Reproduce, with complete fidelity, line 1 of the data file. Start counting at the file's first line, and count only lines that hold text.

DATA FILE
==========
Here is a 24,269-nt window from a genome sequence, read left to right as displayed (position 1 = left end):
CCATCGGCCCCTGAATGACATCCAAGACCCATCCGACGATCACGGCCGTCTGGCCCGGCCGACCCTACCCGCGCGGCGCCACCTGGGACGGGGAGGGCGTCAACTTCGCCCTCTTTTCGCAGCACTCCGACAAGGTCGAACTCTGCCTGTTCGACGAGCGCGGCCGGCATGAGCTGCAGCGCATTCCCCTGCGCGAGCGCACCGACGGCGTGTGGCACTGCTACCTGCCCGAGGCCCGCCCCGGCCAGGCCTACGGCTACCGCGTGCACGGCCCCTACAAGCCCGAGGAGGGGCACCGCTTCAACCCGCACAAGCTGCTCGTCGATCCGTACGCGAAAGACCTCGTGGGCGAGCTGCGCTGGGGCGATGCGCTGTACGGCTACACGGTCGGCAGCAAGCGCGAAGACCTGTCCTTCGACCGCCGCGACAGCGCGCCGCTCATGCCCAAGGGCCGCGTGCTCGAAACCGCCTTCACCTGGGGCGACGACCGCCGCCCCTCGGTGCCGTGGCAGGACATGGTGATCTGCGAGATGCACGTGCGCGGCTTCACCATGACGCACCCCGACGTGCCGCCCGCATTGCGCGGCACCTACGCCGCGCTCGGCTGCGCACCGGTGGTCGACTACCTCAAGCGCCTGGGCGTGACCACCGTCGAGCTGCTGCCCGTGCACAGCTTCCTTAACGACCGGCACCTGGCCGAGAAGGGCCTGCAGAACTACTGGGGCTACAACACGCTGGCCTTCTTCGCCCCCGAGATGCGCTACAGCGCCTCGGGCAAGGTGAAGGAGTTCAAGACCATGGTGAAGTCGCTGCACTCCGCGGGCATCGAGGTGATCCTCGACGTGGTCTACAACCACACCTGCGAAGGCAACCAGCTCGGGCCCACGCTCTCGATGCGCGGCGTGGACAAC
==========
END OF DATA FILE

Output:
Here is a 24,269-nt window from a genome sequence, read left to right as displayed (position 1 = left end):